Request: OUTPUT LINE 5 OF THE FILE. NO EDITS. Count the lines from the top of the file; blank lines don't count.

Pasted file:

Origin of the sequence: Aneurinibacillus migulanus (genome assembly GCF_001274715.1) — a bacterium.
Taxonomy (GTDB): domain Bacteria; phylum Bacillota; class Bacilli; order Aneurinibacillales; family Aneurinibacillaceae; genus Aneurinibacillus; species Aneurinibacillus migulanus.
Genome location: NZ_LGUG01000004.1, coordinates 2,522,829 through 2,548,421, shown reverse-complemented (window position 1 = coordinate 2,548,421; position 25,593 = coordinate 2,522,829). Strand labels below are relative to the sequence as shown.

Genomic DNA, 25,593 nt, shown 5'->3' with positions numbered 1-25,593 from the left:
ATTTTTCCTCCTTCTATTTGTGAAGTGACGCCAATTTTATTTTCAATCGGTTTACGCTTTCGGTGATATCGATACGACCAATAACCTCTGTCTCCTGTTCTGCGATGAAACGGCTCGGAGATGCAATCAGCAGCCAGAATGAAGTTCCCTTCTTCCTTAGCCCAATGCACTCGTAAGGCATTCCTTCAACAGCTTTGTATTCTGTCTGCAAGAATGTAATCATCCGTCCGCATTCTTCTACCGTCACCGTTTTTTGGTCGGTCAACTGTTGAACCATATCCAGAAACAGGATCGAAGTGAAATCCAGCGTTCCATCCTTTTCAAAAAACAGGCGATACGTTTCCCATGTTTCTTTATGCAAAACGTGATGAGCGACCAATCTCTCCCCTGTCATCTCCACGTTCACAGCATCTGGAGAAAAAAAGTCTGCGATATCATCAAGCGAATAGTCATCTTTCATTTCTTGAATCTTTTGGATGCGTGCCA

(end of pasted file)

ATTTTTCCTCCTTCTATTTGTGAAGTGACGCCAATTTTATTTTCAATCGGTTTACGCTTTCGGTGATATCGATACGACCAATAACCTCTGTCTCCTGTTCTGCGATGAAACGGCTCGGAGATGCAATCAGCAGCCAGAATGAAGTTCCCTTCTTCCTTAGCCCAATGCACTCGTAAGGCATTCCTTCAACAGCTTTGTATTCTGTCTGCAAGAATGTAATCATCCGTCCGCATTCTTCTACCGTCACCGTTTTTTGGTCGGTCAACTGTTGAACCATATCCAGAAACAGGATCGAAGTGAAATCCAGCGTTCCATCCTTTTCAAAAAACAGGCGATACGTTTCCCATGTTTCTTTATGCAAAACGTGATGAGCGACCAATCTCTCCCCTGTCATCTCCACGTTCACAGCATCTGGAGAAAAAAAGTCTGCGATATCATCAAGCGAATAGTCATCTTTCATTTCTTGAATCTTTTGGATGCGTGCCA